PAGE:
I’ll Never Be Cool in High School

I’m almost 40 years old, and I’ve finally come to accept a basic fact about my life.  I’ll never be cool in high school.

I’m never going to be on homecoming court.  I’ll never be voted prom queen.  I won’t give the valedictorian speech at the commencement ceremony.  More to the point, no one will even tell me about the party at Dave’s house when his parents are out of town.  It simply wouldn’t cross anyone’s mind to invite the awkward, brainy, prudish girl who dances all the time and doesn’t drink or smoke.

Now, it’s only fair for me to acknowledge the fact that I had a very close group of friends in high school – smart, beautiful, athletic, talented, hilarious friends that were always up for a round of Euchre, a cruise down Westnedge or an evening at the bowling alley.  My girlfriends and I would giggle and call in to radio stations to request “Loser,” by Beck, in honor of the latest guy that broke one of our hearts.  We all attended prom (and obviously hit the bowling alley afterward) and we held hands in solidarity during our walk to get our diplomas.  I had several friends that were very cool, indeed.  I just wasn’t cool.  I tried very hard to fit in with my friends, but I always felt like a tiny part of me was holding back; like I had to pretend, sometimes, a little bit.  Maybe that part was built for self-preservation.  Maybe I felt like I had to put on a show, because something about me wasn’t “cool enough.”

I can even pinpoint exactly when I started thinking I wasn’t cool enough.

“I’ve decided who I want to be friends with now.”  My best friend (who I will call Tinkerbell) stated this during a sleepover at her house shortly after our freshman year began.  “Bambi and Barbie and Candy and Kroll and Captain.  OhmyGodheissocute!  And they are so cool.  So I’m going to have to change who I sit with in the cafeteria.  And I can’t go to your house.”

I was confused, and more than a little taken aback.  “You can’t go to my house … to hang out?  Do you mean, this weekend?  Did we make plans?”

Tinkerbell sighed dramatically and looked at the ceiling.  “No, we didn’t make plans.  I don’t know when we can hang out again – I’m going to be pretty busy.  High school is just different, you know?”

Tinkerbell went on to talk about the new clothes and lipstick she had to go buy, like, tomorrow, so she could look cool and fit in with the popular kids and all I could do was sit dumbfounded in the dark and wonder, “Did my best friend just tell me she doesn’t want to be my friend anymore because I’m not cool enough?”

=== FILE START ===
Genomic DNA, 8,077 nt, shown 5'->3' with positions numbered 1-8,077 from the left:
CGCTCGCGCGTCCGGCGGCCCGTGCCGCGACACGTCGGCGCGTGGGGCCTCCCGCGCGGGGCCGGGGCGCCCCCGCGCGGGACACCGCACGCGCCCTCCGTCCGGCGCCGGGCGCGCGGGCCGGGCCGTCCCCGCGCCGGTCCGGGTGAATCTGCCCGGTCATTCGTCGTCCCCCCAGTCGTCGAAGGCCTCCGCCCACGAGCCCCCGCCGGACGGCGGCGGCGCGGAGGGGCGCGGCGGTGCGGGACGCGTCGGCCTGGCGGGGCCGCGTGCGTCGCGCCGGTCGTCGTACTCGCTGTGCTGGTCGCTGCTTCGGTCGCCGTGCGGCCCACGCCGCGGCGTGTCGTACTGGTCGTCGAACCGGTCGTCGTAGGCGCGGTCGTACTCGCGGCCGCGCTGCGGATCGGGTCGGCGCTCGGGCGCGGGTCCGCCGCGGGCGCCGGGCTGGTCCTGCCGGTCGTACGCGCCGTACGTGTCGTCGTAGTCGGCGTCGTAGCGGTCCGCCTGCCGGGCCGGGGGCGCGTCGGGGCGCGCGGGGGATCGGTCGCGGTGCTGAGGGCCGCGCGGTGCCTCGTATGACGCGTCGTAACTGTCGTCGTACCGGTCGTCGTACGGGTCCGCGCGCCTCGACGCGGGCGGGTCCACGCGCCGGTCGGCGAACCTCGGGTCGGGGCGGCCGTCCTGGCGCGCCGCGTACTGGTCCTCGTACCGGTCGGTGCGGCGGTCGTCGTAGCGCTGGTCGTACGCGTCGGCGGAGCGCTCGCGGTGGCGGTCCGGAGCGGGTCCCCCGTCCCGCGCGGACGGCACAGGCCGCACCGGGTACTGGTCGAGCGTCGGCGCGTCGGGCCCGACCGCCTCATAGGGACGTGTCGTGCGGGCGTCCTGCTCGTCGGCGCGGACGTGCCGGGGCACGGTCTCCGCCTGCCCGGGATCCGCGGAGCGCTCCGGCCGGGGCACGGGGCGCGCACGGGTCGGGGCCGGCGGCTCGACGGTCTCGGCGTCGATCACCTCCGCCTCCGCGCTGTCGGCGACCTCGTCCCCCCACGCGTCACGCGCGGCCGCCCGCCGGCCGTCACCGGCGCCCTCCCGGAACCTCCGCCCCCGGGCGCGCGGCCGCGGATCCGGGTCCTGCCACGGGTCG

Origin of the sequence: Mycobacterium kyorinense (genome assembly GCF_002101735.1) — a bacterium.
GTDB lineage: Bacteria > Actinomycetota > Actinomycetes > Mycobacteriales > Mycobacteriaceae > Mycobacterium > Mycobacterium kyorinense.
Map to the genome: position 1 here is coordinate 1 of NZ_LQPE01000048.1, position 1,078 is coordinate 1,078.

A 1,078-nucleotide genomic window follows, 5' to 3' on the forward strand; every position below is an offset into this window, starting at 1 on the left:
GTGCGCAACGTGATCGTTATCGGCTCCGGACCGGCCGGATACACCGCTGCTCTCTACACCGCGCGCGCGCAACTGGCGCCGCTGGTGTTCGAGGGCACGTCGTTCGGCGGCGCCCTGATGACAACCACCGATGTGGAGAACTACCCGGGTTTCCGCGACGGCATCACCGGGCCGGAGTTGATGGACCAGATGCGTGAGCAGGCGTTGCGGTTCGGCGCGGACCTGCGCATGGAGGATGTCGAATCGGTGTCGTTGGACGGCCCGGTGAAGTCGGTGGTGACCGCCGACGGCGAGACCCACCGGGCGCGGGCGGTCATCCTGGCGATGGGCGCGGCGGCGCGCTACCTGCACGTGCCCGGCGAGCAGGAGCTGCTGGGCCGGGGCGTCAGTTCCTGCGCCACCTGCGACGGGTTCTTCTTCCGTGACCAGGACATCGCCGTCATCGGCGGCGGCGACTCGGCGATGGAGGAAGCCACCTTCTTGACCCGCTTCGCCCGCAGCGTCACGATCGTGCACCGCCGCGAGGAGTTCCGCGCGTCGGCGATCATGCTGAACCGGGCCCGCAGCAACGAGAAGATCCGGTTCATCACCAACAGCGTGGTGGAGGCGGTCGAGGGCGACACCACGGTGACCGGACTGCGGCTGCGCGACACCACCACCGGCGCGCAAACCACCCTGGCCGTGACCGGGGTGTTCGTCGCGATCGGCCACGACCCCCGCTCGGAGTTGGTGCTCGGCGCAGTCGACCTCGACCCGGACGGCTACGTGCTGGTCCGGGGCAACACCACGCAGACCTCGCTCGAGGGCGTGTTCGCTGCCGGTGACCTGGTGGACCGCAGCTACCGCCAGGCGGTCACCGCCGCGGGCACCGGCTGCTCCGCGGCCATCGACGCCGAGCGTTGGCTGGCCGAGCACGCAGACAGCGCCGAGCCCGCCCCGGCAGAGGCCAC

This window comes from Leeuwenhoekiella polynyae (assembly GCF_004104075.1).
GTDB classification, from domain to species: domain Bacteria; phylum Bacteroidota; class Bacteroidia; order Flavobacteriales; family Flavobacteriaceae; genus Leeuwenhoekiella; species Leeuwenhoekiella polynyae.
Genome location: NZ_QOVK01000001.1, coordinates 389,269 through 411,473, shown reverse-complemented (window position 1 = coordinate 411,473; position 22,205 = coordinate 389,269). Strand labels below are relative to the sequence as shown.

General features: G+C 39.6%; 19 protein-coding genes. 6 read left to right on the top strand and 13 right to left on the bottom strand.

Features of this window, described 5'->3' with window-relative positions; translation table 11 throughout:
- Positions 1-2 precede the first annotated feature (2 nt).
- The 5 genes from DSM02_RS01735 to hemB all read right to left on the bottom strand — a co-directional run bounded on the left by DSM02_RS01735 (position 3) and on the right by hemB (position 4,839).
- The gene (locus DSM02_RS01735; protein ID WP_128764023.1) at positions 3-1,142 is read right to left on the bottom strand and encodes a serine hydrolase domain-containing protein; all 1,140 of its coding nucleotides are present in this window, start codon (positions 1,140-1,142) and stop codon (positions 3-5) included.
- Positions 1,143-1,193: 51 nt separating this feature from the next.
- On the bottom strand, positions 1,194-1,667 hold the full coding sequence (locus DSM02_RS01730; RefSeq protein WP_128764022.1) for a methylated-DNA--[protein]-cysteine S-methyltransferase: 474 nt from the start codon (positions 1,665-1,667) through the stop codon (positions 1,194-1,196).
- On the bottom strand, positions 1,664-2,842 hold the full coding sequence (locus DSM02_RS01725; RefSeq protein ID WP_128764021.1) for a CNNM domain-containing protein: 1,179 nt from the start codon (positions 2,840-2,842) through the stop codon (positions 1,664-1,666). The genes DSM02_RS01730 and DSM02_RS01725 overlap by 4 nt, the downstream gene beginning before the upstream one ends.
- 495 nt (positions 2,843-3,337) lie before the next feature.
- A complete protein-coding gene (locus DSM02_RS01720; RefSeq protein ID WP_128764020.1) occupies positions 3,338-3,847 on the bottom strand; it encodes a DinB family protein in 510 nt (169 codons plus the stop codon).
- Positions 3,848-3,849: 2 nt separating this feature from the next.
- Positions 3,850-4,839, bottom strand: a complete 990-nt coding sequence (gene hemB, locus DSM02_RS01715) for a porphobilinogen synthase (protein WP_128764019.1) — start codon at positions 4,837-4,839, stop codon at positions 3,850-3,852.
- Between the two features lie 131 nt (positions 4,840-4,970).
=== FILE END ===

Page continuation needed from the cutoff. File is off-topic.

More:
I had been pretty oblivious up until that moment that I wasn’t cool.  I thought I was on my way there, if I wasn’t there already.  Now, my best (?) friend was telling me she didn’t want to hang out anymore because I was holding her back from being a popular girl and hanging with the cool kids.

I was a different girl walking out of Tinkerbell’s front door the next morning.  I was more guarded, and more aware of what the world thought of me.  I was a deflated balloon.  In the course of one sleepover, I realized that I wasn’t cool, and that I’d have to do a lot of work – and a lot of pretending – to be accepted.  Tinkerbell just needed new clothes and lipstick.  I needed a whole new personality.

Time went on, as time does.  Tinkerbell went on to don a tiara and ride on the Homecoming float, and I helped decorate the float she rode on.   I let Tinkerbell go.  I tried on various groups of friends until I found one that fit me.  Together, we danced on sawdust-covered gym floors and made tie-dyed t-shirts and drove by our crushes’ houses a few dozen times.  Somewhere along the line I forgot to pretend to be cool and learned instead to be me – but I never forgot Tinkerbell’s words.

I could have let those thoughtless words from an equally insecure and still-developing teenaged peer change me in a different way.  I could have decided to try with all my might to win back Tinkerbell’s affection and friendship.  I could have dressed the part with more Guess jeans, or acted the part by ridiculing the geeky kids and drinking beer behind the bleachers on Friday nights.

I could have pretended harder.  But I didn’t.  Pretending to be cool wouldn’t have even mattered.  I found my people, and they liked the real me.

There was always a part of me who wanted to be cool in high school.  I wanted to be popular and admired.  Instead, I was accepted and appreciated for the quirky, slightly geeky, quiet but sweet girl that I actually was.

We can all pretend that high school is over, but I’ve found that real life looks an awfully lot like high school.  Today, I face very similar choices.  Do I want to be cool, or do I want to be warm-hearted and compassionate?  Do I want others’ envy and jealousy, or their love?  Do I want to be admired by my peers, or accepted by them?

I know my answer.  I’ll take acceptance over admiration any day.  If it means being open and vulnerable, that’s fine.  I don’t have to pretend for my people.  They’ll like me just as I am, because I am one of them.  That’s as true today as it was in 1995.

I’ll never be cool in high school.  And oh boy, am I glad for that.

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